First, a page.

The expanded credit, which lasts through December, is benefitting an estimated 90% of Wisconsin children.
Neil Stanley recently got some good news: His job at the Chippewa Valley Regional Airport will expand from part- to full-time beginning next month.
Neil and his wife, Breana, looked forward to having more money in their pockets, but his extended hours raised a question many parents face when they take on more work—who would look after their two children, daughter Lennon, 4, and son Abram, 3?
Because of the scarcity and high cost of quality child care, which the pandemic exacerbated, families have had to make some tough decisions. Due to lower pay or gender roles, the result has been more mothers leaving the workplace.
Fortunately for the Stanleys, who live in Eau Claire, and millions of families across the country, they recently started receiving an extra $600 each month thanks to the expanded federal child tax credit approved by Congress earlier this year as part of the American Rescue Plan.
Most families with children across the US began receiving child tax credit payments in July under the expansion, which converted the credit into a monthly payment rather than an end-of-year tax credit and increased the credit from $2,000 to $3,600 annually (or $300 per month) for each child under 6 and from $2,000 to $3,000 yearly (or $250 per month) for kids age 6-17. Families have now received two checks under the expansion.
When the Stanleys initially heard about it, they’d planned to use that money to pay off debt and build up their savings. Now they’ve found a more immediate use for it: childcare costs.
“For us, that money is really going to help a lot,” Breana Stanley said, noting the childcare bill for Abram will total $194 weekly. Lennon will turn 5 next month and will attend 4-year-old kindergarten classes this school year.
In Wisconsin, an estimated 1.2 million children, or 90% of those in the state, will be impacted by the tax credit, with 45,000 being lifted out of poverty, according to the Center for Budget and Policy Priorities. Nationally, the tax credit is projected to help about 4.1 million children out of poverty, and it will positively impact tens of millions more.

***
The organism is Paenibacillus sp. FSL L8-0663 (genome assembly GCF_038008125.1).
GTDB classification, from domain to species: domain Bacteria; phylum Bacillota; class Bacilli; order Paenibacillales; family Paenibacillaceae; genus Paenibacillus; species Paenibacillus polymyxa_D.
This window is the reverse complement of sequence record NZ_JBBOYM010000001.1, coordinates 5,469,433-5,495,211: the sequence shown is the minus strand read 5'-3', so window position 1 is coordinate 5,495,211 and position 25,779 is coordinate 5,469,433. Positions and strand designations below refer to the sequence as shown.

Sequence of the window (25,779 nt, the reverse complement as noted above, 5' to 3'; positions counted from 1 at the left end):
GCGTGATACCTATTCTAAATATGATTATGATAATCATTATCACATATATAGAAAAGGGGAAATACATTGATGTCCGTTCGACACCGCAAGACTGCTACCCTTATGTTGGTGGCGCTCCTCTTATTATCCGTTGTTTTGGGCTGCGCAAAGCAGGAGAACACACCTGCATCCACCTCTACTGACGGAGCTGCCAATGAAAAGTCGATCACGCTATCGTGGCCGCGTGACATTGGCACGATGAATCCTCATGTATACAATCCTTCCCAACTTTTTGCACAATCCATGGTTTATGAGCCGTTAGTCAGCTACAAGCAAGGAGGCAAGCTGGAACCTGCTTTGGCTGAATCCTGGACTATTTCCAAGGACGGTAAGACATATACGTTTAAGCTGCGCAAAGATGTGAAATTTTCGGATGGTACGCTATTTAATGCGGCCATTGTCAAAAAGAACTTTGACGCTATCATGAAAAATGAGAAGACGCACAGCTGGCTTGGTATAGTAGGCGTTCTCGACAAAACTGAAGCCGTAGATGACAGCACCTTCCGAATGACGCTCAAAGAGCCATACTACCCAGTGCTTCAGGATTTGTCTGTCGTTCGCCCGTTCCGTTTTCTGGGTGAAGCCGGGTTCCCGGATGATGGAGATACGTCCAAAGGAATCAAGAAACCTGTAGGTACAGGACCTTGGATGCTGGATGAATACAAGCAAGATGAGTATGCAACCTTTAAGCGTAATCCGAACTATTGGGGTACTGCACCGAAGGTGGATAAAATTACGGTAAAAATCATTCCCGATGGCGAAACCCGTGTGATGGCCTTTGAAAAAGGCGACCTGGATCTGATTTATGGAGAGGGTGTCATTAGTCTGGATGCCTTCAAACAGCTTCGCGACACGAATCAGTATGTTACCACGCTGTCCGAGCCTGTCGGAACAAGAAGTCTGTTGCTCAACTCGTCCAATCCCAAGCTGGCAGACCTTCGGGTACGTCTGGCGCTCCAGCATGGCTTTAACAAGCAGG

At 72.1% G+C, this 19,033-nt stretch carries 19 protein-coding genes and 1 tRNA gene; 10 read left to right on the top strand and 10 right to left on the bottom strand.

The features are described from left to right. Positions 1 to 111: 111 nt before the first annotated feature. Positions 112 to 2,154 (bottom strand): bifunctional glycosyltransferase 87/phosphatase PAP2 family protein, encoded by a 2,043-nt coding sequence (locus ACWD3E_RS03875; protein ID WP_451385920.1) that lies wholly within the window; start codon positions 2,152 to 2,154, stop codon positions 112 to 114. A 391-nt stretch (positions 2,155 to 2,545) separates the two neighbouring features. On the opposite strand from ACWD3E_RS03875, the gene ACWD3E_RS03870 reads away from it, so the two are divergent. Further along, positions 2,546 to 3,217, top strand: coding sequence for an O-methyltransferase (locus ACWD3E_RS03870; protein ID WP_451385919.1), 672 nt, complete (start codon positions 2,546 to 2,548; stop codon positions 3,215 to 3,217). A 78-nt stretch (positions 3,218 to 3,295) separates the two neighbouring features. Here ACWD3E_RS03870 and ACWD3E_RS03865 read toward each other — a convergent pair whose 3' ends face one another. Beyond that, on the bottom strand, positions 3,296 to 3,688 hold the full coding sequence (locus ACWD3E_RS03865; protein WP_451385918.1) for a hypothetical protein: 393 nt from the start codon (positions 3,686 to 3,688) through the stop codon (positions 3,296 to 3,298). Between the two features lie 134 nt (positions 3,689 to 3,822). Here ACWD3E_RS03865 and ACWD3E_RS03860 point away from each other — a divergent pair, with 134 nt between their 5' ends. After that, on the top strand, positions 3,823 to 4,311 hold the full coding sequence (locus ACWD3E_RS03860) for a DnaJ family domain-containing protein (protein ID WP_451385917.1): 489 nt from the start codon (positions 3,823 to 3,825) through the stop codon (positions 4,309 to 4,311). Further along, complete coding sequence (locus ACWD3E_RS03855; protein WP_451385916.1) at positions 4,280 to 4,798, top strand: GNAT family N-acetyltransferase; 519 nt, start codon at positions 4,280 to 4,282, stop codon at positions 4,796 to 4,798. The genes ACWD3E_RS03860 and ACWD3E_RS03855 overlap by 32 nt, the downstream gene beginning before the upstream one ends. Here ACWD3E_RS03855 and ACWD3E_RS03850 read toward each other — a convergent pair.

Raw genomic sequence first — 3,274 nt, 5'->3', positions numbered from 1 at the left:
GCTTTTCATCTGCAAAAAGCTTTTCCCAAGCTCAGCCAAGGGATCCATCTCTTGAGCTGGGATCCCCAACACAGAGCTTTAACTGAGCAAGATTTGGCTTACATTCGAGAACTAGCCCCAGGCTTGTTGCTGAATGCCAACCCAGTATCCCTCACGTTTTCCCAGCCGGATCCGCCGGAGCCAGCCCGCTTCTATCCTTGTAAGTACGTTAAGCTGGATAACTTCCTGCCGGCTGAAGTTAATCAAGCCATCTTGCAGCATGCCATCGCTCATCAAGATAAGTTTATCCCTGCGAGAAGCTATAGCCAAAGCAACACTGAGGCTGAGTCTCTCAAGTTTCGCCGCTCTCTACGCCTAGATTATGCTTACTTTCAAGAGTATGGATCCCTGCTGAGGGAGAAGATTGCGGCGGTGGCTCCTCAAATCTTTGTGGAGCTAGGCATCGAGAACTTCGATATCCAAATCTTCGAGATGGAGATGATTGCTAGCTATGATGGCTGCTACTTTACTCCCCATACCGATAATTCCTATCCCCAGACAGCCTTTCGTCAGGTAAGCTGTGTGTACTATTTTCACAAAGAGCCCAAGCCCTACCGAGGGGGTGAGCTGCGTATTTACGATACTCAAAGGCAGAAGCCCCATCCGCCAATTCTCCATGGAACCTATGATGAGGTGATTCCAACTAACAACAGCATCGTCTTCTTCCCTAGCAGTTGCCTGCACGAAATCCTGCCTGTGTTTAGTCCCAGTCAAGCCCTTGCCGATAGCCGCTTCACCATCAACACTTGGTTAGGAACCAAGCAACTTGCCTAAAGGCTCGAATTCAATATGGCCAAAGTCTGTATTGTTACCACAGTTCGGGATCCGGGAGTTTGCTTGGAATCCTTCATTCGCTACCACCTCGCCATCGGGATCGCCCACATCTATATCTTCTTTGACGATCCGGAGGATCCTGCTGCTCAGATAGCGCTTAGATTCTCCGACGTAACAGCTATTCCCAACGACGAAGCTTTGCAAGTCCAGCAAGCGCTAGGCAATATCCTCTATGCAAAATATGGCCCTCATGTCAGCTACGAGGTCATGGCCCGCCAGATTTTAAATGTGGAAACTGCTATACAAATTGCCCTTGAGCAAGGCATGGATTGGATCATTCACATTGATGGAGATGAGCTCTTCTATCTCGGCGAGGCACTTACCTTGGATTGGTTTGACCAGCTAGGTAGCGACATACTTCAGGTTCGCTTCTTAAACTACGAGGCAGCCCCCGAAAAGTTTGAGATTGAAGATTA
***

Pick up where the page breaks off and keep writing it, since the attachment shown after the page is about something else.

On July 15, the IRS stated that 39 million families received their first monthly payments for a total of $15 billion, but the rollout has been a mixed bag, largely dependent upon income levels and immigration status.
Tim Smeeding, an expert on poverty and income equality with UW-Madison’s La Follette School of Public Affairs, said that for middle- and working-class families—families that, for the most part, have filed their taxes and claimed their children as dependents—he would give the IRS an A.
“Those people are getting the benefit and that’s helping them,” Smeeding said. “It’s helping them do things for their kids that they couldn’t do before: after school care, extracurricular activities that cost money, little bit better clothes to go to school, better lunch, school bags, all sorts of things that parents want to do for the kids.”
However, less conventional families—often those with the greatest need for the program—are still awaiting payments. Households headed by grandparents, which are growing in number due to the opioid crisis, addiction, incarceration, and illness, may not file income taxes or may not claim their grandchildren as dependents. Those households are also particularly vulnerable; 19% of grandfamilies live in poverty.